I’m A Runner And Not The Good Kind.

Amy worked in a bar in Exeter
I went back to her house and I slept beside her
She woke up screaming in the middle of the night
Terrified of her own insides
Dreams of pirate ships and Patty Hearst
Breaking through a life over rehearsed
She can’t remember which came first
The house the home or the terrible thirst
She keeps having dreams”

When I was in graduate school a professor noted that when topics became stressful, my eyes went towards the door. This perceptive professor was correct. I am a runner. When I feel stressed, overwhelmed, sad, or scared I look for a literal way out. I think it’s important for all of us to know what our brain/body tends towards when we are triggered and sent into fight, flight, freeze, or fawn.

“And on the worst days
When it feels like life weighs ten thousand tons
She’s got her cowboy boots and car keys on the bed stand
So she can always run
She can get up, shower in half an hour
She’d be gone”

Fight: push people away, act aggressively, physically act out, and verbally act out.

Flight: leave the situation, disconnect, shut down, and isolate

Freeze: disconnect emotionally, disassociate, go limp, and shut down

Fawn: people pleasing, smoother, devalues their own needs, makes other people happy at the expense of themselves, and present in codependent relationships

For example, if I’m in conflict (even perceived conflict as opposed to actual threats) I will likely try to leave the situation as soon as possible. This is not always healthy because if you don’t stick around, you can’t sort out the problem. I’m also likely to get quiet or shut down and go inside myself as a way of escape when there is no out. I’ve had to learn how to calm myself during times when I feel like I need to run. Running is of no benefit to me unless I am in a life or death situation.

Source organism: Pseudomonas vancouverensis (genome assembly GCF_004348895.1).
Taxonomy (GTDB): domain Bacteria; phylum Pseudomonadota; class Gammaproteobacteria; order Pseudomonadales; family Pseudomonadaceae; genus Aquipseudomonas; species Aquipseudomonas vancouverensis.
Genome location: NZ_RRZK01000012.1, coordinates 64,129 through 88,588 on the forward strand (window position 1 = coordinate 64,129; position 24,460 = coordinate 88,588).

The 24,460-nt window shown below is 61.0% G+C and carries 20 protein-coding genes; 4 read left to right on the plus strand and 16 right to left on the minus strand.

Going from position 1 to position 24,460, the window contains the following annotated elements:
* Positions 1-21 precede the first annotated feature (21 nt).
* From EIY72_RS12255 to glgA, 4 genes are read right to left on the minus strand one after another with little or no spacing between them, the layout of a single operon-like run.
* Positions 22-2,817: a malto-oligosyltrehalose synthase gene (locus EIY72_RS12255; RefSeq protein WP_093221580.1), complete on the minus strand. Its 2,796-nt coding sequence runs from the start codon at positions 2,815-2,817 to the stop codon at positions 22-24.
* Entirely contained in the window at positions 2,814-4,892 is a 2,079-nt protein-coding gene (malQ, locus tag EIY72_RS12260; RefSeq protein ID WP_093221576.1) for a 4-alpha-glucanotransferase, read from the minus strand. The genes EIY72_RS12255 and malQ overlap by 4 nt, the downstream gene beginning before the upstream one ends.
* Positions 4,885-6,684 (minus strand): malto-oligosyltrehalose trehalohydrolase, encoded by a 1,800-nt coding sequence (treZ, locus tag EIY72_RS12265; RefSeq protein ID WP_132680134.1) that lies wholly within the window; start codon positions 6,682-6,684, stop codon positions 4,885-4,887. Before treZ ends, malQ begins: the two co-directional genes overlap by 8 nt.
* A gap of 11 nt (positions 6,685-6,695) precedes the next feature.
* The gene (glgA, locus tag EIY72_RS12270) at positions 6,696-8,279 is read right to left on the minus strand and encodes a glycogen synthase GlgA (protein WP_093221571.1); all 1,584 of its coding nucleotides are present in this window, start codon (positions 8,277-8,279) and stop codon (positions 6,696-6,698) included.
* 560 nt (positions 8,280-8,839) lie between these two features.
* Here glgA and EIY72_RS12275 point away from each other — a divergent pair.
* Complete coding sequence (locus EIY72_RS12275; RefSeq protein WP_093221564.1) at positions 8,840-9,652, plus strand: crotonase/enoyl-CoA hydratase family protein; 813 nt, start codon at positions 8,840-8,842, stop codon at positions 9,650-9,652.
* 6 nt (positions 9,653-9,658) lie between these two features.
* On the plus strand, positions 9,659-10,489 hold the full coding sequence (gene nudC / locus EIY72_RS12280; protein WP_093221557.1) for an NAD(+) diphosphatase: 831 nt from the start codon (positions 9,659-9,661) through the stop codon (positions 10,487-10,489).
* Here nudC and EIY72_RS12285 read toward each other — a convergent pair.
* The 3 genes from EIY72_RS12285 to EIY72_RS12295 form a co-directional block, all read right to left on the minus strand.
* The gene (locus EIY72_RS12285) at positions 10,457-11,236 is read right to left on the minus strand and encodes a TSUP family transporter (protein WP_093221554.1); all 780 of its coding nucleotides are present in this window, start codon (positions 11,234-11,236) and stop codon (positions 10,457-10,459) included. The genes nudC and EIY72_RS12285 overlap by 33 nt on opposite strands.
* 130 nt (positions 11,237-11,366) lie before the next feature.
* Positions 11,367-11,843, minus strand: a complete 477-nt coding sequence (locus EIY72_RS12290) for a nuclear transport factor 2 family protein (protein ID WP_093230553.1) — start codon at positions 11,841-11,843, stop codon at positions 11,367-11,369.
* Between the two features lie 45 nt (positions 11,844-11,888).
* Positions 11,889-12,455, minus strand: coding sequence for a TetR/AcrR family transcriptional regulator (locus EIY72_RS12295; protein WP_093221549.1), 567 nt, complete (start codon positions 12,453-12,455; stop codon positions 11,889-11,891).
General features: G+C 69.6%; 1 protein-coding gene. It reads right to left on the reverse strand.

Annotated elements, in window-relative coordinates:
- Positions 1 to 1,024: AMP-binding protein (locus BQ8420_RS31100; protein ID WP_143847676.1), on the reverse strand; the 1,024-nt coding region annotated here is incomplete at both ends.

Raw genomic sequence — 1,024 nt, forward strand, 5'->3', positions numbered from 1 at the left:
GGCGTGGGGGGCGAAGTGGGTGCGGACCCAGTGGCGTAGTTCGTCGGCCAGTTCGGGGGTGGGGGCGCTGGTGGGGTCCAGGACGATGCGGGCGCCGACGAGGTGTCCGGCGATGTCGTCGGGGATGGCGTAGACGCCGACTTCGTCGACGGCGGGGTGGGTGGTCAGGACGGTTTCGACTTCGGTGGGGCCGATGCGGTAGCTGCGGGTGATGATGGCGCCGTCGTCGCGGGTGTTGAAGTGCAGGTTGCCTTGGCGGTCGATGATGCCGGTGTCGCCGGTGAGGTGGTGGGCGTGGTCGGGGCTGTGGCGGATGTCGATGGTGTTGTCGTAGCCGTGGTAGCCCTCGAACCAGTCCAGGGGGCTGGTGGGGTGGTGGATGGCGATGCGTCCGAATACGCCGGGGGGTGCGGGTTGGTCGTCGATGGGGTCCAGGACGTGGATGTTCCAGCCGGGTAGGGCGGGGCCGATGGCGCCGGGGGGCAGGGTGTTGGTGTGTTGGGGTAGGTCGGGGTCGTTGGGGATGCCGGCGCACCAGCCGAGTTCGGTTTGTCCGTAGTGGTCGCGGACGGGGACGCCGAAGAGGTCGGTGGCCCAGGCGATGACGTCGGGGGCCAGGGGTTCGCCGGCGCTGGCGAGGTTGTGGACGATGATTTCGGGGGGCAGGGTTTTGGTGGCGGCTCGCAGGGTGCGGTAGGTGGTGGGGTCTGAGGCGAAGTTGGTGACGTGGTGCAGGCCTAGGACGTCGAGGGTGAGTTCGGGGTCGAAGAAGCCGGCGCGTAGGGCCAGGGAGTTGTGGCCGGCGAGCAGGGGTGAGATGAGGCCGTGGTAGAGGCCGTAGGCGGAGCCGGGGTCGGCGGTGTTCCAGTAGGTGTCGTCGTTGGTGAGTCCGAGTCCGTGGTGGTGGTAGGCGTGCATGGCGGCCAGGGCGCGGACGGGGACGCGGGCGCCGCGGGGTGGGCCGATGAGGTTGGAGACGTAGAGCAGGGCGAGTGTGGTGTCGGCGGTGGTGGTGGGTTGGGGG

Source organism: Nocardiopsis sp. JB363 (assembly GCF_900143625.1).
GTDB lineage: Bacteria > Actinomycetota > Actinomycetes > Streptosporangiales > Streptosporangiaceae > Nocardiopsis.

Because “fight” is my least preferred of the three (it scares me), It is hard for me to partner or friend well with people for whom this is their default (or I perceive that it is their default). I arrived at this self-awareness only recently and when I reflect back on my life, it makes complete sense that those relationships suffered. It is not that there is anything wrong with the fight default. I’m not sure that we get to choose between fight, flight, or freeze as to which is our preferred default. Depending on the situation, your brain’s preferred survival mode might change.

“And on the worst days
When it feels like life weighs ten thousand tons
I sleep with my passport
One eye on the back door
So I can always run
I can get up, shower in half an hour
I’d be gone”

In fact, recent research related to sexual assault demonstrates that victims are likely to freeze. This is why some people will say “Why didn’t you fight back or run?” It’s because once you are in survival mode you do not get to direct your body as to a preferred way to survive. Many survivors will freeze when they are triggered and reminded of the assault later. This makes testifying and interviewing challenging for some victims. “For example, sexual assault survivors frequently disclose “losing the ability to move and/or call out” during the attack which has sometimes been referred to as “rape-induced paralysis” (Marx, et al., 2008, p. 78).”

If you notice that you experience these threat responses regularly, please talk to your friends, family,  and/or seek professional support. Ask the people you love what they think. We’re not wired to sort through this stuff alone.



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